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Can you strut your stuff in fur?

Tacoma Rainiers need you to be their new mascot

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If you love baseball, look good in antlers and think you have what it takes to be the next Rhubarb the Reindeer, the Tacoma Rainiers is hosting mascot tryouts Jan. 12. Only a handful of people have signed up, so your chances are better than you might think.

The Weekly Volcano chatted with the former Rhubarb, 33-year-old Tony Villa, to find out what it takes to be a mascot for the AAA affiliate of the Seattle Mariners. To be a successful Rhubarb first and foremost, Villa says, it takes an endless supply of energy and enthusiasm. “Everyone wants a piece of Rhubarb,” he says.

Second, he noted, the mascot must have respect for the game and the pro-athletes who have worked their whole lives to get where they are. “You’re with the best of the best,” Villa explains. “You have to have respect for them and watch out for them when you’re performing.”

Last but not least, to be Rhubarb one must have strong improvisational skills. “You have to think outside the box and be able to respond to everything,” he says. “It’s a live performance — anything can happen and often does.”

Villa, a professional actor and dancer, was hired as Rhubarb shortly after Nick Lachey took over ownership. “The new owners wanted to heighten Rhubarb’s level of audience interaction,” says Villa, who performed at 78 out of 79 home games. “It was a huge physical investment and a huge investment of energy and creativity.”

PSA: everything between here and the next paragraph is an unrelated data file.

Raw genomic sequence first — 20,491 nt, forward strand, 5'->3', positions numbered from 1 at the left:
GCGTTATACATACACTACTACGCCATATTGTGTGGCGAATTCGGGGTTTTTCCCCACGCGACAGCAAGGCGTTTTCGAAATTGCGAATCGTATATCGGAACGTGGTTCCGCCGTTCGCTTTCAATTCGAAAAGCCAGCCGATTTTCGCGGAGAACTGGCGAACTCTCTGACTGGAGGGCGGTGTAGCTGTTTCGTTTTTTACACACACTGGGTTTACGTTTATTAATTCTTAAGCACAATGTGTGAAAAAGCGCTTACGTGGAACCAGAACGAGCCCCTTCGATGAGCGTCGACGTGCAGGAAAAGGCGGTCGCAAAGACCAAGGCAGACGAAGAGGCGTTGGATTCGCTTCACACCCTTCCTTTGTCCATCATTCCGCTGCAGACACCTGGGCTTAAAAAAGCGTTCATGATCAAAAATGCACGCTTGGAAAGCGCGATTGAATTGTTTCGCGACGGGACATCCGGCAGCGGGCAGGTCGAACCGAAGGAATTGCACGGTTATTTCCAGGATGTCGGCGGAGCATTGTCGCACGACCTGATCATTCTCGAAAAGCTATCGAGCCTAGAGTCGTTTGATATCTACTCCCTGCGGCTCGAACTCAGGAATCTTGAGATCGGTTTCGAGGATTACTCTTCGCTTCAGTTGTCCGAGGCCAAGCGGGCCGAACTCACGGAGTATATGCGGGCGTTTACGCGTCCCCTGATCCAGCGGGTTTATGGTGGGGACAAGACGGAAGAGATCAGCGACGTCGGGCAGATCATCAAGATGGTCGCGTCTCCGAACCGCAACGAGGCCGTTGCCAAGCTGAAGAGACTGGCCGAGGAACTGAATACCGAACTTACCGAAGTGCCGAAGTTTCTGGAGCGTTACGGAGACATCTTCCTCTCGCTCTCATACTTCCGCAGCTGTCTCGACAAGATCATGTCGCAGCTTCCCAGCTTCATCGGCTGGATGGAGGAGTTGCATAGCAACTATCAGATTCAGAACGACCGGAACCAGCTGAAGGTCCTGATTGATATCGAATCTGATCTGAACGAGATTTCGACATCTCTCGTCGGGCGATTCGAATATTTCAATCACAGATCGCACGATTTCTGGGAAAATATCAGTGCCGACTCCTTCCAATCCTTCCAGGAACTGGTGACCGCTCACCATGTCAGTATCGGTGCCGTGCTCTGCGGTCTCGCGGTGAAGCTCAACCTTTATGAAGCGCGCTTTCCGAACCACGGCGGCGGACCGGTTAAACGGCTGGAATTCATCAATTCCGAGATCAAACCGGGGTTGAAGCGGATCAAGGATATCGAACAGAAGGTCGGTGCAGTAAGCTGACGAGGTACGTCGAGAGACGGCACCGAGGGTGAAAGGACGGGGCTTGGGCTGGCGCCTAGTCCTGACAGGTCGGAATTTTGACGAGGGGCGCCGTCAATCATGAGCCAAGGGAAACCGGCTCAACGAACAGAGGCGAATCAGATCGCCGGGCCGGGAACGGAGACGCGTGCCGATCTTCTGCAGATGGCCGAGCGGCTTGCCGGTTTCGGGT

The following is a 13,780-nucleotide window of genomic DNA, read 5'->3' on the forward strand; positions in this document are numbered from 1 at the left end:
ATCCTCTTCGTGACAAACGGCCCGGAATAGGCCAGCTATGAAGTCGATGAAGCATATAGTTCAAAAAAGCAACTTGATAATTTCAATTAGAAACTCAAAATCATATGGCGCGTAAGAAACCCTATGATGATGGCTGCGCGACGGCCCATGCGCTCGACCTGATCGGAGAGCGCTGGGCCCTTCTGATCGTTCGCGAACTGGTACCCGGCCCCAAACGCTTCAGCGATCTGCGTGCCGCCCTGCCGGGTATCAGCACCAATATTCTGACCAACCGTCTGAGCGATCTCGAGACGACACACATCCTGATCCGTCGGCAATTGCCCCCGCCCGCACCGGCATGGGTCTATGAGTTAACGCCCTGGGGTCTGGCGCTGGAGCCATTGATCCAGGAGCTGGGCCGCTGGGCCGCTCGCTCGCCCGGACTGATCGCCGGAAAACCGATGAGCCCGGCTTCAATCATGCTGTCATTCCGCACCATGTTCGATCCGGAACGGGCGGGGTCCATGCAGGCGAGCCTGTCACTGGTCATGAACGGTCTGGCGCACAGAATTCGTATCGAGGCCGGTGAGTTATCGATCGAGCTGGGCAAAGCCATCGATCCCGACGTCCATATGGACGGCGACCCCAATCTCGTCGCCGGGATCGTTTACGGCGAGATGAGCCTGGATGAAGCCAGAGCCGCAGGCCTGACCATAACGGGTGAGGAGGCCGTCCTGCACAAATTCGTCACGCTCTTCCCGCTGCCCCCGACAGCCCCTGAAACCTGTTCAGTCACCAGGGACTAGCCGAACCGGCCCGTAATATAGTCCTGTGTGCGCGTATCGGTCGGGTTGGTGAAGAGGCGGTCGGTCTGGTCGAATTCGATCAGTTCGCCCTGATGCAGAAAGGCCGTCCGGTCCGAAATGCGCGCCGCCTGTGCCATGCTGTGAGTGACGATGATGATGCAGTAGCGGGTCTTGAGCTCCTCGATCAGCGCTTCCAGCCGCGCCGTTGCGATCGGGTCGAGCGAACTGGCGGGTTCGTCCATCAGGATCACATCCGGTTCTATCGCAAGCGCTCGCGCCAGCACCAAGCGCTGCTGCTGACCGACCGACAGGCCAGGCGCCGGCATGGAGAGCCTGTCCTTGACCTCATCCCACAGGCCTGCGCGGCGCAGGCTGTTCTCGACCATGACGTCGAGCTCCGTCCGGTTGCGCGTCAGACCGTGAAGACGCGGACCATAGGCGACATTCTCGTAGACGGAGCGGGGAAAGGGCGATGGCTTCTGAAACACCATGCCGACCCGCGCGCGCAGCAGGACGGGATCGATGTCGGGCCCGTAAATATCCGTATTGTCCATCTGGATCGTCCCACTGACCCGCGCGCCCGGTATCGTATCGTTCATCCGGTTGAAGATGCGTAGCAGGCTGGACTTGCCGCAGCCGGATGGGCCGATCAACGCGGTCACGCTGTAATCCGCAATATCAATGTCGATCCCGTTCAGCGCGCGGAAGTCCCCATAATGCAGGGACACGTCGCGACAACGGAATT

Villa says you don’t go to a game unprepared.

“You have to create a show for the audience,” Villa remarks, noting he developed magic tricks and rehearsed them to perfection. “It was a full-time job when I did it; I was fully committed to the Rainiers.”

Villa trained with the best of the best — Philadelphia Eagle’s Swoop — before becoming Rhubarb, an adolescent that loves dancing and magic and is self conscious about his antlers. 

In sports, the saying goes “no pain, no game,” and Villa knows that all too well. “It’s a real physical commitment,” he says. “I was living on Advil.”

Despite the toll it took on his body, he loved every minute of it. Villa’s favorite thing was making the day for someone whether it was an autograph for a 5-year-old or a kiss on the hand of a 60-year-old woman. “Those loyal and amazing fans who appreciated who Rhubarb was,” he recalls. 

His least favorite — hot days. “Hot days are hard on Rhubarb,” Villa says. “The temperature inside (the mascot costume) is about 120 degrees.”

For those trying out to be the next Rhubarb Villa advises, “Go bigger than what you think is too big” and “lose all sense of self-consciousness.”  “You have to leave all your inhibitions at the door; when you’re out there you’re like a clown,” he says. As Rhubarb, “You have the opportunity to be part of an incredibly loved, adored and respected icon in Tacoma.”

If you think you have what it takes, e-mail your resume to for an audition time. Tryouts start at 10 a.m. Jan. 12 at the Rainier’s Administrative Offices, located at 3560 Bridgeport Way, Suite 3E, in University Place. For more information, call 253.752.7707.

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